marijuana-store

Breaking Down One Family Office’s High Opinion of Cannabis Real Estate

The Inception Cos. recently launched Inception REIT, which provides sale-leaseback, senior debt and capital improvement financing to businesses in the medical and recreational segments of the marijuana industry.

The legal marijuana industry in the U.S. is growing like a weed. One forecast envisions U.S. sales of recreational and medical marijuana hitting $75 billion by 2030. That projection is based largely on expected growth of the sector from the current 30 states that have legalized medical marijuana and nine states that have legalized recreational marijuana.

As with any burgeoning industry, high-net-worth (HNW) investors and family offices are taking notice of the rise of the marijuana business. Some are put off by the pot sector, mostly due to concerns over the federal government’s anti-marijuana stance and the associated handcuffs on financial transactions. But one firm, The Inception Cos., a Los Angeles-based family office founded in 2015, recently launched Inception REIT, which provides sale-leaseback, senior debt and capital improvement financing to businesses in the medical and recreational segments of the marijuana industry. This includes warehouses and retail spaces in states where pot is legal.

Executives says it’s the first REIT of its kind to offer this type of financing for the marijuana niche in commercial real estate.

The REIT addresses a stumbling block for pot entrepreneurs: Old-school financial institutions won’t lend money for real estate deals because of the federal illegality of marijuana, while nontraditional lenders often charge high rates and fees for such deals.

Meanwhile, the REIT enables HNW investors, family offices and others to get in on the marijuana action in more of a hands-off manner. Inception REIT doesn’t own and doesn’t plan to own any marijuana businesses. However, its sponsor does own stakes in several cannabis companies in the U.S., including publicly traded MedMen, which operates a chain of pot shops.

Inception REIT is raising as much as $50 million from institutional and accredited investors for its initial offering, with average commitments of $100,000 already in hand from several real estate investors and executives. The REIT even accepts investments from self-directed IRAs.

Executives say potential cash-flow yields for the REIT exceed 12 percent, with returns possibly two to three times greater than traditional real estate.

In a Q&A with NREI, Richard Acosta, CEO of Inception REIT, explains why marijuana real estate is an attractive investment, why values in the space are “rich” and what the market potential is.

This Q&A has been edited for length, style and clarity.

NREI: Why would a HNW investor or family office want to invest to this space?

Richard Acosta: Cannabis is topical right now. You’re seeing a lot of activity in Canada, you’re seeing what cannabis stocks there have done, and you’re seeing the impending legalization of recreational cannabis in Canada on Oct. 17.

From an investment perspective—watching the Canadian story and watching those markets develop—folks are saying, “OK, clearly there’s momentum for federal legalization here in the United States.” Popular support has crossed the 60% mark if you look at nationwide polls in the U.S. People are realizing that it’s just a matter of time before legalization happens here, and they’re looking for smart ways to deploy capital in the space. There are very limited ways to do that today.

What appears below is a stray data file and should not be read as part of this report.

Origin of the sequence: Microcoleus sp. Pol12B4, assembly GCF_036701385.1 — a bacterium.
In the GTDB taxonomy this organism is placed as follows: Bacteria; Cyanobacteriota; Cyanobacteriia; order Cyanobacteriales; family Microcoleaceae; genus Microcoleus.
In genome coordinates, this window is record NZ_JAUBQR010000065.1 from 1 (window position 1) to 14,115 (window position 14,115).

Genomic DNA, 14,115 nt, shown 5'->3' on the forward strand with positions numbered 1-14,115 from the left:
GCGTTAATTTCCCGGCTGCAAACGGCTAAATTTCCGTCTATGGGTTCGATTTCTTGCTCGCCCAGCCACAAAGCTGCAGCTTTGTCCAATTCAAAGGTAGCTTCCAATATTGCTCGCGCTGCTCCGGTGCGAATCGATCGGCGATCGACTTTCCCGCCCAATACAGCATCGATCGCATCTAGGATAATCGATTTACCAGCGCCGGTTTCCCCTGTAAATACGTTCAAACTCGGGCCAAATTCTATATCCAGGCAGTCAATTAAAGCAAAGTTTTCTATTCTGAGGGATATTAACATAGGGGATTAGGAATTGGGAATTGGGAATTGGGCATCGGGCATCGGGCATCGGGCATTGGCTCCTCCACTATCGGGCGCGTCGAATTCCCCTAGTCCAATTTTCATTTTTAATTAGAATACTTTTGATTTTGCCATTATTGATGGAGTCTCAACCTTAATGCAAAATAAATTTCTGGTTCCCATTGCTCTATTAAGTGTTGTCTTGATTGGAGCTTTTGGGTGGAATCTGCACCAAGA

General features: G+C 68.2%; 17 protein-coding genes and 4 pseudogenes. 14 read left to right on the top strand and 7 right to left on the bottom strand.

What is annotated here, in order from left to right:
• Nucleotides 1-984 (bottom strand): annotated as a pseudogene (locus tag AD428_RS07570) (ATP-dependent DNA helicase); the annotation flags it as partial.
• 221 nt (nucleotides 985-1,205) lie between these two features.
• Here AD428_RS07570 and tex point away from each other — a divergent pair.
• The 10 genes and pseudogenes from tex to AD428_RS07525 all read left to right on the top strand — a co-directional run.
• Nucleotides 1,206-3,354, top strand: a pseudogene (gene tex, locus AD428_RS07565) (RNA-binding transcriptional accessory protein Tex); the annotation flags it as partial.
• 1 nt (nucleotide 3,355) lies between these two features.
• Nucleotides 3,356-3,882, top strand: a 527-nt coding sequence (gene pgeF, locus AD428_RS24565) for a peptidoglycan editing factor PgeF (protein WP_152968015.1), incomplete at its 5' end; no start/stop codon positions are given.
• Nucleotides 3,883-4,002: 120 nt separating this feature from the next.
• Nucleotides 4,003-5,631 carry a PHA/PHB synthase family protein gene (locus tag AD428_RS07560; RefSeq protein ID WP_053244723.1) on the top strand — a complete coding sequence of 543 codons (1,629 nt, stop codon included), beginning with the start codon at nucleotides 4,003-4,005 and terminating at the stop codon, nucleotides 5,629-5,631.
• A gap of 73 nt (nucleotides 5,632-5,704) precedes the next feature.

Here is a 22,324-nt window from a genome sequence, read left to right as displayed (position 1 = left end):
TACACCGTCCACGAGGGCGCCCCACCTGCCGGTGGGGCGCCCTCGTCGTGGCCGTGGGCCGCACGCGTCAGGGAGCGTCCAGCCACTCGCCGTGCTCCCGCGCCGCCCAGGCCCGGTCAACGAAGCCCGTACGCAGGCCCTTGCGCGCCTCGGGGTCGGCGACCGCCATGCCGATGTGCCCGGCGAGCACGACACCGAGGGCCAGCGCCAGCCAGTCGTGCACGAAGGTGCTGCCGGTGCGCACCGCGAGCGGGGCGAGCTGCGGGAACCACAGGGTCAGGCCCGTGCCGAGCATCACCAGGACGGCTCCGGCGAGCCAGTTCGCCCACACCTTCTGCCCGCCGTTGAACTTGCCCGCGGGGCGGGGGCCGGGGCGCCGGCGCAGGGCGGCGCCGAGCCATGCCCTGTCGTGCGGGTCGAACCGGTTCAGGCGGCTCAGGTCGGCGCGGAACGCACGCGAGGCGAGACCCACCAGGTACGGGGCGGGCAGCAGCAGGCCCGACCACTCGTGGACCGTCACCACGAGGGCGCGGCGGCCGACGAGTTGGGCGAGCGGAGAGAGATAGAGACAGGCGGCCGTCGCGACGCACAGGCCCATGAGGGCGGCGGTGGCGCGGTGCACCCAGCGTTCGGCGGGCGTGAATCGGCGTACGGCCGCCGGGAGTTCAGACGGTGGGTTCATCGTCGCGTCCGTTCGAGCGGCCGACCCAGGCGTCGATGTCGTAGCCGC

NREI: What can you tell HNW investors and family offices who might have risk aversion to this sector?

Richard Acosta: That aversion typically comes from people who have looked at equity plays where there certainly is risk from the operators’ side, from the credit perspective. Our twist on this is that values are rich. Operating companies in the U.S. are raising capital off of what I’d say are elevated valuations guided by some of the Canadian trading that is happening. We don’t really want to be a financier for these businesses and take that type of equity exposure, so we’re skewing our strategy toward the debt side, where there is a very obvious capital gap. Banks cannot lend in this space.

There are still unknowns in the industry. Regulations are choppy—it’s truly city by city—so we just feel that debt is a safer place to be. You’re sort of getting paid to wait; the yields are elevated, given that there are no traditional banking sources in the market. We’ll, of course, see compression with more market entrants, and we’ll certainly see compression when the federal prohibition is lifted.

NREI: What is the market potential for real estate in the marijuana industry?

Richard Acosta: It’s a little bit like the data center business in its complexity and scalability. The opportunity in California alone is clearly in the hundreds of millions of dollars if you just think about cannabis real estate assets.

If you look at other markets that have legalized recreational marijuana, you’re probably close to $1 billion if you aggregate assets in those states. It’s a deep pool of assets; it’s multiples of our initial $50 million target. We’re fully expecting the market to continue to develop and to shift, as regulations are not only state by state but county by county and city by city.

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